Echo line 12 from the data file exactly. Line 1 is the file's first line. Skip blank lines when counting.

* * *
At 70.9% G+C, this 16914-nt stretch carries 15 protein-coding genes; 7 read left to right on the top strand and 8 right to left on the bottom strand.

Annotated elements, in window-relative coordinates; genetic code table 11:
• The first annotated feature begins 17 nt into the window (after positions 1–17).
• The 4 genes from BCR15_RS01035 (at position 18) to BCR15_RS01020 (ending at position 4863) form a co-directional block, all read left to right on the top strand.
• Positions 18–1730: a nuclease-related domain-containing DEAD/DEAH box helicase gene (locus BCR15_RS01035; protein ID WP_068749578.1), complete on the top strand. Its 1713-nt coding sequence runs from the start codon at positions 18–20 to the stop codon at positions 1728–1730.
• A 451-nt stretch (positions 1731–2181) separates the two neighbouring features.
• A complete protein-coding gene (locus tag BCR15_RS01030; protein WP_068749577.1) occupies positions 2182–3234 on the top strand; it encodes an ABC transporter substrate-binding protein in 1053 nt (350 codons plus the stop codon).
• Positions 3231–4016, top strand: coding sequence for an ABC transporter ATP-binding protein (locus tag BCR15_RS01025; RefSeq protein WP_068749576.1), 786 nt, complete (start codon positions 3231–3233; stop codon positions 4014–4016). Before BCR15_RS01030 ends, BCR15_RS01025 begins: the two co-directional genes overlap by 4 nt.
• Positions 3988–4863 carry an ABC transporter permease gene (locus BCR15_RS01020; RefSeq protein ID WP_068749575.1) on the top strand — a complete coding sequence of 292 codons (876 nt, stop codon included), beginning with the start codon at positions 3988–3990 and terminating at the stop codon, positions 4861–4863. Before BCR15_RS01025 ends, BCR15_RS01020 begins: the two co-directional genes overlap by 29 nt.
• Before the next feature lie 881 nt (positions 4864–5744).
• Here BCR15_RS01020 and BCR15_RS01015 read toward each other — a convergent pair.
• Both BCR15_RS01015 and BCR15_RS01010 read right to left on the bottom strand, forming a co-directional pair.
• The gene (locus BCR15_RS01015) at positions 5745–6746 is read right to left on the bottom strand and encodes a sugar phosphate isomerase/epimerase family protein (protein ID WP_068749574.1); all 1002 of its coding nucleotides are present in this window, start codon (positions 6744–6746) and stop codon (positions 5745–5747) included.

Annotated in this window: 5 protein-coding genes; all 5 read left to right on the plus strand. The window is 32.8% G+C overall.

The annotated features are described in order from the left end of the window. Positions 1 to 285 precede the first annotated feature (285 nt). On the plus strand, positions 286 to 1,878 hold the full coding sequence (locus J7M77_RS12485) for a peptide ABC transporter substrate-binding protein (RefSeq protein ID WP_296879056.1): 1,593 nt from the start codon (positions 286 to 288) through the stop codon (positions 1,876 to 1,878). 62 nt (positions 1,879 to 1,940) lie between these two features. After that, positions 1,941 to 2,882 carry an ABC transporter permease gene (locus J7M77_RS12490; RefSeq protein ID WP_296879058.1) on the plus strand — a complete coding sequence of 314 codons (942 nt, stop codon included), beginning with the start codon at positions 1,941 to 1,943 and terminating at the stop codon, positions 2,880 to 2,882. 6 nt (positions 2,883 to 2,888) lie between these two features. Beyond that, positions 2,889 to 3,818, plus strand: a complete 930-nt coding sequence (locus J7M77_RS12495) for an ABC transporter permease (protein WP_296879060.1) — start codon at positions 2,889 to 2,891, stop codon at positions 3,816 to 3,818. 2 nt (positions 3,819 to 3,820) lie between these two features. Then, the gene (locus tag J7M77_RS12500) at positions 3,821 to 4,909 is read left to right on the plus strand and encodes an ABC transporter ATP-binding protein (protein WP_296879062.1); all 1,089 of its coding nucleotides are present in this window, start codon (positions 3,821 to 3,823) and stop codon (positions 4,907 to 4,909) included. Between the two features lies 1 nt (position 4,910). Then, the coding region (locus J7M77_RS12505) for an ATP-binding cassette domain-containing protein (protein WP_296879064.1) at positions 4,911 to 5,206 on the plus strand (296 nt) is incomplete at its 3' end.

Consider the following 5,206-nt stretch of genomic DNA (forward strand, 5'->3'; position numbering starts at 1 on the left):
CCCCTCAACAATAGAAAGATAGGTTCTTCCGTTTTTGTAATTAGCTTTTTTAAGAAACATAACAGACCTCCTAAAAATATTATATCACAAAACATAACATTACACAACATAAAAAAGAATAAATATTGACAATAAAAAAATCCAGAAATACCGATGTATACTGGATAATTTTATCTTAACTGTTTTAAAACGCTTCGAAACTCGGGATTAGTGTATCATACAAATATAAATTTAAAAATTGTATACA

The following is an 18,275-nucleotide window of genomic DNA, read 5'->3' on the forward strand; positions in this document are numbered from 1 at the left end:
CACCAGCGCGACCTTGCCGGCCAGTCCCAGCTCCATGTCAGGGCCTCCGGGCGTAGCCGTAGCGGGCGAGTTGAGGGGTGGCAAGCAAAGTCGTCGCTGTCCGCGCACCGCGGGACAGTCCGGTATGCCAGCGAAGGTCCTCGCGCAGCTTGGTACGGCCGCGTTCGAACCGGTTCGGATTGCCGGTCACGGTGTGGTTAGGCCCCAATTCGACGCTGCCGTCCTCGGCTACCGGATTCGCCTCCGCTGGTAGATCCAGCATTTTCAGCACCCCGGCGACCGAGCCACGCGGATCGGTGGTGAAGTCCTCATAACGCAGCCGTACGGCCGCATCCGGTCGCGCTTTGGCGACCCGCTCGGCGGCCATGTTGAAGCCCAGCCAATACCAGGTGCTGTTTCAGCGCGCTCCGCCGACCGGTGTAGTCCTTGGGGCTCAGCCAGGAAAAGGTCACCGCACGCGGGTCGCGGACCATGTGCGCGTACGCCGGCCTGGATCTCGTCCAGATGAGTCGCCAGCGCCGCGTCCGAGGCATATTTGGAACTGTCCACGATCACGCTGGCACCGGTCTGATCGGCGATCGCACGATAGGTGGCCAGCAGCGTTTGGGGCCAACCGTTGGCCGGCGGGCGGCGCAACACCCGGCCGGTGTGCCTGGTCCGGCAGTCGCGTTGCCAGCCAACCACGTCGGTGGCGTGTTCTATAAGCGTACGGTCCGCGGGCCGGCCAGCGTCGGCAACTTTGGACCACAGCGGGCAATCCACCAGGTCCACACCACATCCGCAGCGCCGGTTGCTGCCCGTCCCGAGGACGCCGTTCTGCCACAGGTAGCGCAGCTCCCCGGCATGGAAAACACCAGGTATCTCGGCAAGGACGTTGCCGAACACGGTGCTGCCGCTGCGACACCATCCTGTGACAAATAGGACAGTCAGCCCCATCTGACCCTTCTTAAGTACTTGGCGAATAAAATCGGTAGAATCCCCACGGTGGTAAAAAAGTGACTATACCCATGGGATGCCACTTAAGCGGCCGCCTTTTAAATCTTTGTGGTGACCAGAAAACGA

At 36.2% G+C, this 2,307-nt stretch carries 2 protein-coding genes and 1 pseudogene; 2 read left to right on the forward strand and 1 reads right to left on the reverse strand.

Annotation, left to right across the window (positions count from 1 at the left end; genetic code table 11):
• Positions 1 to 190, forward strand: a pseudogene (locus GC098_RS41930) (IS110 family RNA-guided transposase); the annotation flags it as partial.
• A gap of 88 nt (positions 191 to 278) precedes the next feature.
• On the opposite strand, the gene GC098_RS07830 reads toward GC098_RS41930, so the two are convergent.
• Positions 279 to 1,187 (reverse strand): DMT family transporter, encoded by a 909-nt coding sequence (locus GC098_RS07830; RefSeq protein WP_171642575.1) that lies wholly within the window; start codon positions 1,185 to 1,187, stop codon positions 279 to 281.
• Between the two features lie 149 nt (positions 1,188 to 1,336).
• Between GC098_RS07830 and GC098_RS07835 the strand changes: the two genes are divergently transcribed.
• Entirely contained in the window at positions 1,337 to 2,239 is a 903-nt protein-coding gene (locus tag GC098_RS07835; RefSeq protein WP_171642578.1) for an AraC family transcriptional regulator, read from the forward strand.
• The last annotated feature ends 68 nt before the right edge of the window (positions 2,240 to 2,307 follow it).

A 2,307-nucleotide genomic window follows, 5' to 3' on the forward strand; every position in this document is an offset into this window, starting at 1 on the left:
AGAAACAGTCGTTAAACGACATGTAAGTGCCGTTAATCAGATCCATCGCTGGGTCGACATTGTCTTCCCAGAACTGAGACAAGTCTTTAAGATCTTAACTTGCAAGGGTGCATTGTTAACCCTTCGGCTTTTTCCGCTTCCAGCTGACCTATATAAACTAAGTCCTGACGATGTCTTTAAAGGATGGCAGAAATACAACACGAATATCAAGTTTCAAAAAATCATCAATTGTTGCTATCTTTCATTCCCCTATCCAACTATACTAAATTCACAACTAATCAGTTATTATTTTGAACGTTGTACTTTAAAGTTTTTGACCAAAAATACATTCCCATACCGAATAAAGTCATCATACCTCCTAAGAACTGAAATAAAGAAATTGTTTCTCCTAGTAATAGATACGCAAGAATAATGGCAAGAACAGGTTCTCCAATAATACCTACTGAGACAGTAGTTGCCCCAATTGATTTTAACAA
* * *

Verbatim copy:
• Both BCR15_RS01015 and BCR15_RS01010 read right to left on the bottom strand, forming a co-directional pair.